In the fall of the 2016-2017 school year, Matt Harmin was hired as the sustainability coordinator. As sustainability coordinator, his main role was to facilitate environmental action on campus, serve as a resource person, and collect data for annual reports. Harmin was paid an annual salary in the low $30,000 range, using funding from the Green Fund fee.
Now that Matt Harmin is no longer at Goucher, the Goucher Environmental Sustainability Advisory Council (GESAC) has been discussing whether or not to retain the position. Part of this discussion includes determining whether or not it is ethical to pay a salary from a fund created through student fees, as it may not be feasible as a long term source of funding. The newly formed student organization of environmental clubs, the Goucher Green Coalition, planned to petition for the position to continue, but before they could send out their petition, the position was approved by the administration and sent to be reviewed by Human Resources.
It remains a question, however, whether or not the coordinator will be paid through the Green Fund. In response to this, Grosso stated, “I think that I speak for a lot of students when I say that I would vastly prefer a Sustainability Coordinator paid via the Green Fund than no coordinator at all,” in an email conversation. She envisions the sustainability coordinator as essential in connecting environmental clubs and spearheading environmental action on campus.
For the year and a half that Matt Harmin was Goucher’s first sustainability coordinator, he chaired GESAC, acquired grant funds to support Energy Dashboard system, and worked with students on Green Fund projects, among other responsibilities. He also organized events like mushroom hunting, and instated a discount for students who brought their own bottle or mug to the dining halls.
Having a staff position entirely dedicated to sustainability also makes Goucher’s commitment to the environment more evident. The petition leverages this, bringing up the fact that Goucher is a member of the Association for the Advancement of Sustainability in Higher Education, and that President Bowen has signed the President’s Climate Consortium, and positing that hiring a sustainability coordinator will help Goucher uphold its commitment to these agreements.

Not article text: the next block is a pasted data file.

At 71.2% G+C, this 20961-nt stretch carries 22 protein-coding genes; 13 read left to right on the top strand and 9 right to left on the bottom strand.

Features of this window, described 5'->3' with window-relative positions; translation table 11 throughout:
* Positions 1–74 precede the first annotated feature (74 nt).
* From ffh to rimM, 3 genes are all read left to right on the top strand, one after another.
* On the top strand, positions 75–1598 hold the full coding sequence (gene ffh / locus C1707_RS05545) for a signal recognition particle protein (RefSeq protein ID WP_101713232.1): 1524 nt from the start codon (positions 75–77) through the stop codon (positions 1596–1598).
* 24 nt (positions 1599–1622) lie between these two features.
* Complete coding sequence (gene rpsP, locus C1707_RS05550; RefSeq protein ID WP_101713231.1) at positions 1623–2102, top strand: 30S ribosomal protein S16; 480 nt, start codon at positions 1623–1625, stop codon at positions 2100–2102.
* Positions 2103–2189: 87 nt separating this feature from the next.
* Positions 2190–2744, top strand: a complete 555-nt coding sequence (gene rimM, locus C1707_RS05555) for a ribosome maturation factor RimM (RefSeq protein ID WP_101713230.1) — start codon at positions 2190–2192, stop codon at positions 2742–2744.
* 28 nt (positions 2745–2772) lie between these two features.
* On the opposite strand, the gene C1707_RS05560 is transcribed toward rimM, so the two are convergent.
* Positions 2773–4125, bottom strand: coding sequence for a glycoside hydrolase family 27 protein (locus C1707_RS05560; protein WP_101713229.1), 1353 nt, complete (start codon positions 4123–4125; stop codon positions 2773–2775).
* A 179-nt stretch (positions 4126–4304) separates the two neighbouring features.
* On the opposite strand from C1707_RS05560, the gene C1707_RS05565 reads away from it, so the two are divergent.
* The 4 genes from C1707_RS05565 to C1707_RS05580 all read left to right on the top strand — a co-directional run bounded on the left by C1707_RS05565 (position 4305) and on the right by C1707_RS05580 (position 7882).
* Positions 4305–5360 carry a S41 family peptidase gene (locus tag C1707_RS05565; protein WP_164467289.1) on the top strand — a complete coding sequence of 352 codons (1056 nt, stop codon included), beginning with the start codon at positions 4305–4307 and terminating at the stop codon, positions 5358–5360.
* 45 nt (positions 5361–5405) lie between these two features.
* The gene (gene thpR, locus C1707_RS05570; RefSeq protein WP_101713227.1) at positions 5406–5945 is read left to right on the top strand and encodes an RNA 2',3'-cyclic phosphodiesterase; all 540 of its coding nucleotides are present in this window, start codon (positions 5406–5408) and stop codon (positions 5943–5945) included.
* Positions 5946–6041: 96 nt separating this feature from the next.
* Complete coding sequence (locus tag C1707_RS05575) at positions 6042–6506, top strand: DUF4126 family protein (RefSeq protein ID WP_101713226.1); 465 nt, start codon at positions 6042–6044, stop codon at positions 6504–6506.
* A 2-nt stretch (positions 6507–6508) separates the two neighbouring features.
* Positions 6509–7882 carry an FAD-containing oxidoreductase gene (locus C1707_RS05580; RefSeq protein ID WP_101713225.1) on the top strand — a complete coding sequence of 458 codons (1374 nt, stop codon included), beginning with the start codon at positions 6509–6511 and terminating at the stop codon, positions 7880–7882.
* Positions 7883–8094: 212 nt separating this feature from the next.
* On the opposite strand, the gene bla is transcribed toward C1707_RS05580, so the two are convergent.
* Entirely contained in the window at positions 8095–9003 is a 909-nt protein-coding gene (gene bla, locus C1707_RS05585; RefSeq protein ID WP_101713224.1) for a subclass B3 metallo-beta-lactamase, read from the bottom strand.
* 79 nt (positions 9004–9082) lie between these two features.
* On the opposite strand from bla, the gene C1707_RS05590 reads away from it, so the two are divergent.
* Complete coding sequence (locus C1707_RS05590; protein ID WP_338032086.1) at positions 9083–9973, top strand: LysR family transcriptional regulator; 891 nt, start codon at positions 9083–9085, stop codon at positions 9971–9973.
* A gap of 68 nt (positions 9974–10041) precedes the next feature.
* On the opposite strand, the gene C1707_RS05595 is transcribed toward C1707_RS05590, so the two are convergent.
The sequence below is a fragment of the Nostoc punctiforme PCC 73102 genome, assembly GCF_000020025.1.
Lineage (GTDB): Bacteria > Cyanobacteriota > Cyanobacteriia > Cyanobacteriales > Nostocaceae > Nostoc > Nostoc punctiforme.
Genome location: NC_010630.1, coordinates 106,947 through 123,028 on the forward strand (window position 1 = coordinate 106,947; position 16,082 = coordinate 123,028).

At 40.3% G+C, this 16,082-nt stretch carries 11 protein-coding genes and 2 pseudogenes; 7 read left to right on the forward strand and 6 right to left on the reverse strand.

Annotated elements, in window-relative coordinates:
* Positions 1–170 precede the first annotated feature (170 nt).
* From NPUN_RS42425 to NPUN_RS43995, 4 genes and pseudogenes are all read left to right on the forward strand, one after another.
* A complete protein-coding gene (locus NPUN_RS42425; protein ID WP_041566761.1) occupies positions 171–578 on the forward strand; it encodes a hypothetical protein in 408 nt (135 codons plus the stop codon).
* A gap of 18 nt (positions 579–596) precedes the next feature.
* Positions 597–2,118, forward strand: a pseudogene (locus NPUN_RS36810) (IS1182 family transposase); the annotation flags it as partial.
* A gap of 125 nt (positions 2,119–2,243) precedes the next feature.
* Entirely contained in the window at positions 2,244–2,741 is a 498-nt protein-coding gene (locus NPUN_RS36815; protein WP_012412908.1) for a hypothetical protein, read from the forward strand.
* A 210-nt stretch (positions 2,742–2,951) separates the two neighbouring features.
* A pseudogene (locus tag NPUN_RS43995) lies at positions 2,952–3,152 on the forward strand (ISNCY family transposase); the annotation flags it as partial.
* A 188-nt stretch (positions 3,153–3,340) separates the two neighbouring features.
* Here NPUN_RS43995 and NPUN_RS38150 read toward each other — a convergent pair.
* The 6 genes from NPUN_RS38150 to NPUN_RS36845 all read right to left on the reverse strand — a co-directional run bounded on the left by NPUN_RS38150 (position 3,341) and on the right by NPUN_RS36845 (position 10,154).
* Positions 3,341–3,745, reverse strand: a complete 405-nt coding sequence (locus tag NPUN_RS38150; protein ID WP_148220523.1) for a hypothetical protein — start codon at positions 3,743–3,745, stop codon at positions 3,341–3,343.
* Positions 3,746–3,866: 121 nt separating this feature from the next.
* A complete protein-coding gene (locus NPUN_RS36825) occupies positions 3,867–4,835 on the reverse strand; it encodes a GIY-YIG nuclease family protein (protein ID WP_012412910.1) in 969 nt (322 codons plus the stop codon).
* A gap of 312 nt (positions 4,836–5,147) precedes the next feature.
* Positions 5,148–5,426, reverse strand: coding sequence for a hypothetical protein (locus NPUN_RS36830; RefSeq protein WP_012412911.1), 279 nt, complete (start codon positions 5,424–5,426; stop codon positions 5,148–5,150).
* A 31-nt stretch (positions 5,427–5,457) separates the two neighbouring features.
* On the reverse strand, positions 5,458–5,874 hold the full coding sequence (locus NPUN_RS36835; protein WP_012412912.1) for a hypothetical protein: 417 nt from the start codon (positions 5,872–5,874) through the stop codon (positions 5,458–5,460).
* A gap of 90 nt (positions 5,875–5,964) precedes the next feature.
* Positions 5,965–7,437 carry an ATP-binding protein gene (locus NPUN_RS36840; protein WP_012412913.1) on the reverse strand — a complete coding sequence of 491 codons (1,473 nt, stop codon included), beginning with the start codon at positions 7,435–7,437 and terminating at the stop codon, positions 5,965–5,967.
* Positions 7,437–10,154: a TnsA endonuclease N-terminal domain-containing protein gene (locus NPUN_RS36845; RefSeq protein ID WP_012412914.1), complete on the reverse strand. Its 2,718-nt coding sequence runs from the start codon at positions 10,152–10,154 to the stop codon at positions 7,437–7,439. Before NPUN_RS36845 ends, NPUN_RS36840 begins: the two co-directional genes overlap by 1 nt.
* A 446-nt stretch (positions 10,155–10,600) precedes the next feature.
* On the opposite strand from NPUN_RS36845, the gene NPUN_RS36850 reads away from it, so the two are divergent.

Another reason for hiring a sustainability coordinator is for increased continuity of leadership around environmental issues. However, the salary may be detrimental to this proposed goal. Sophia Hancock, ’18, expressed concern that if a coordinator is paid a salary of around $30,000, they won’t stick around. How long would it be, she wondered, before they found a higher-salary position? If the sustainability coordinator were only in the position for a couple years, they would not be at Goucher longer than most of the student population. While the question of continuity may remain difficult to answer, if the position is renewed, Grosso is considering applying for it after graduation, and she encourages other students to do so as well.
To find out more about the Green Fund, click here.
If you’re interested reading a full job description for the sustainability coordinator, or in finding out more about the Goucher Green Coalition, contact Rachel Grosso at email@example.com.